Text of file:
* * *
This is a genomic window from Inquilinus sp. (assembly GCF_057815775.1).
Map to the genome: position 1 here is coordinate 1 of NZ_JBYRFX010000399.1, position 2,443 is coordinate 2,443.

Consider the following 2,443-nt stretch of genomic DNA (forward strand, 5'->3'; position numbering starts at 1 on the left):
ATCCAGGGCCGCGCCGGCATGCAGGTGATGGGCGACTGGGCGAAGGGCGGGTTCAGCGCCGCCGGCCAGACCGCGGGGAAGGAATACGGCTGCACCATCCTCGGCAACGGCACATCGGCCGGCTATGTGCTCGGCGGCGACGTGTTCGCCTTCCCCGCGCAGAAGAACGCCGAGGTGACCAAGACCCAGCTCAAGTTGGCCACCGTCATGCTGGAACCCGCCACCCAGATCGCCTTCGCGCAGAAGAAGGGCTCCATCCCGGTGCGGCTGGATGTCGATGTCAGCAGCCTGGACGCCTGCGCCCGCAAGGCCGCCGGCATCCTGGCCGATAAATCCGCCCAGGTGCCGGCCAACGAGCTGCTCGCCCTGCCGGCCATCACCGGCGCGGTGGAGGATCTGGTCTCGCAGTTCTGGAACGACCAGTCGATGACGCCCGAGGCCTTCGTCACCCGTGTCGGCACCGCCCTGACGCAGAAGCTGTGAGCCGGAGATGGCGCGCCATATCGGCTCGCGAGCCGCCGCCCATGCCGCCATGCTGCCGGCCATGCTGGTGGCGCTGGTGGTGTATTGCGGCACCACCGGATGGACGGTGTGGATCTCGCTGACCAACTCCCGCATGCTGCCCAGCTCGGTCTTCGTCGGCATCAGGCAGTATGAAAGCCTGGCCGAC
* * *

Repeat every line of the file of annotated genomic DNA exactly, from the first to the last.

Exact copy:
This is a genomic window from Inquilinus sp. (assembly GCF_057815775.1).
Map to the genome: position 1 here is coordinate 1 of NZ_JBYRFX010000399.1, position 2,443 is coordinate 2,443.

Consider the following 2,443-nt stretch of genomic DNA (forward strand, 5'->3'; position numbering starts at 1 on the left):
ATCCAGGGCCGCGCCGGCATGCAGGTGATGGGCGACTGGGCGAAGGGCGGGTTCAGCGCCGCCGGCCAGACCGCGGGGAAGGAATACGGCTGCACCATCCTCGGCAACGGCACATCGGCCGGCTATGTGCTCGGCGGCGACGTGTTCGCCTTCCCCGCGCAGAAGAACGCCGAGGTGACCAAGACCCAGCTCAAGTTGGCCACCGTCATGCTGGAACCCGCCACCCAGATCGCCTTCGCGCAGAAGAAGGGCTCCATCCCGGTGCGGCTGGATGTCGATGTCAGCAGCCTGGACGCCTGCGCCCGCAAGGCCGCCGGCATCCTGGCCGATAAATCCGCCCAGGTGCCGGCCAACGAGCTGCTCGCCCTGCCGGCCATCACCGGCGCGGTGGAGGATCTGGTCTCGCAGTTCTGGAACGACCAGTCGATGACGCCCGAGGCCTTCGTCACCCGTGTCGGCACCGCCCTGACGCAGAAGCTGTGAGCCGGAGATGGCGCGCCATATCGGCTCGCGAGCCGCCGCCCATGCCGCCATGCTGCCGGCCATGCTGGTGGCGCTGGTGGTGTATTGCGGCACCACCGGATGGACGGTGTGGATCTCGCTGACCAACTCCCGCATGCTGCCCAGCTCGGTCTTCGTCGGCATCAGGCAGTATGAAAGCCTGGCCGAC